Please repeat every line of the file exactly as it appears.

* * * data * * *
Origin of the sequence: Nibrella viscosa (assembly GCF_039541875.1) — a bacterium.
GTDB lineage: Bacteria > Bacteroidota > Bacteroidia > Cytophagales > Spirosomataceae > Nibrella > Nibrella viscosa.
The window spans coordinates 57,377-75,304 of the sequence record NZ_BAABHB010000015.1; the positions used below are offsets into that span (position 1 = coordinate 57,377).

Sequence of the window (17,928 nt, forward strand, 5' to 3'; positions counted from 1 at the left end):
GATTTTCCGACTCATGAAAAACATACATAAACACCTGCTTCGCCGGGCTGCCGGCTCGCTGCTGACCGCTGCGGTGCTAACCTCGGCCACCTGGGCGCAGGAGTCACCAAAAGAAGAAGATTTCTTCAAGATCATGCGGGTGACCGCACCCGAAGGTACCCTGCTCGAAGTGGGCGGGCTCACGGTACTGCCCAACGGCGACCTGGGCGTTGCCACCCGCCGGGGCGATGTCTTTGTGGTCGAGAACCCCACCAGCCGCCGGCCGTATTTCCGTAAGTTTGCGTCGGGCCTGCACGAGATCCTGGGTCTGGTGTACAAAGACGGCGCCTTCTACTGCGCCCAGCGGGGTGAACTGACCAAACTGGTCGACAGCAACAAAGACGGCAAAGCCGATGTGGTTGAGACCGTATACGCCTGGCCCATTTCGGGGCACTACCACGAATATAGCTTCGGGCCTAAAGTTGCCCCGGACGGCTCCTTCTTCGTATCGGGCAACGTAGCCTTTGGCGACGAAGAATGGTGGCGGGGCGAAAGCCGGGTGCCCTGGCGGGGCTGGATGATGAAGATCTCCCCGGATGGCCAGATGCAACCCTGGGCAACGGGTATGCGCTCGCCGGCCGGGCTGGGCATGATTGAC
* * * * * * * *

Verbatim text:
Origin of the sequence: Nibrella viscosa (assembly GCF_039541875.1) — a bacterium.
GTDB lineage: Bacteria > Bacteroidota > Bacteroidia > Cytophagales > Spirosomataceae > Nibrella > Nibrella viscosa.
The window spans coordinates 57,377-75,304 of the sequence record NZ_BAABHB010000015.1; the positions used below are offsets into that span (position 1 = coordinate 57,377).

Sequence of the window (17,928 nt, forward strand, 5' to 3'; positions counted from 1 at the left end):
GATTTTCCGACTCATGAAAAACATACATAAACACCTGCTTCGCCGGGCTGCCGGCTCGCTGCTGACCGCTGCGGTGCTAACCTCGGCCACCTGGGCGCAGGAGTCACCAAAAGAAGAAGATTTCTTCAAGATCATGCGGGTGACCGCACCCGAAGGTACCCTGCTCGAAGTGGGCGGGCTCACGGTACTGCCCAACGGCGACCTGGGCGTTGCCACCCGCCGGGGCGATGTCTTTGTGGTCGAGAACCCCACCAGCCGCCGGCCGTATTTCCGTAAGTTTGCGTCGGGCCTGCACGAGATCCTGGGTCTGGTGTACAAAGACGGCGCCTTCTACTGCGCCCAGCGGGGTGAACTGACCAAACTGGTCGACAGCAACAAAGACGGCAAAGCCGATGTGGTTGAGACCGTATACGCCTGGCCCATTTCGGGGCACTACCACGAATATAGCTTCGGGCCTAAAGTTGCCCCGGACGGCTCCTTCTTCGTATCGGGCAACGTAGCCTTTGGCGACGAAGAATGGTGGCGGGGCGAAAGCCGGGTGCCCTGGCGGGGCTGGATGATGAAGATCTCCCCGGATGGCCAGATGCAACCCTGGGCAACGGGTATGCGCTCGCCGGCCGGGCTGGGCATGATTGAC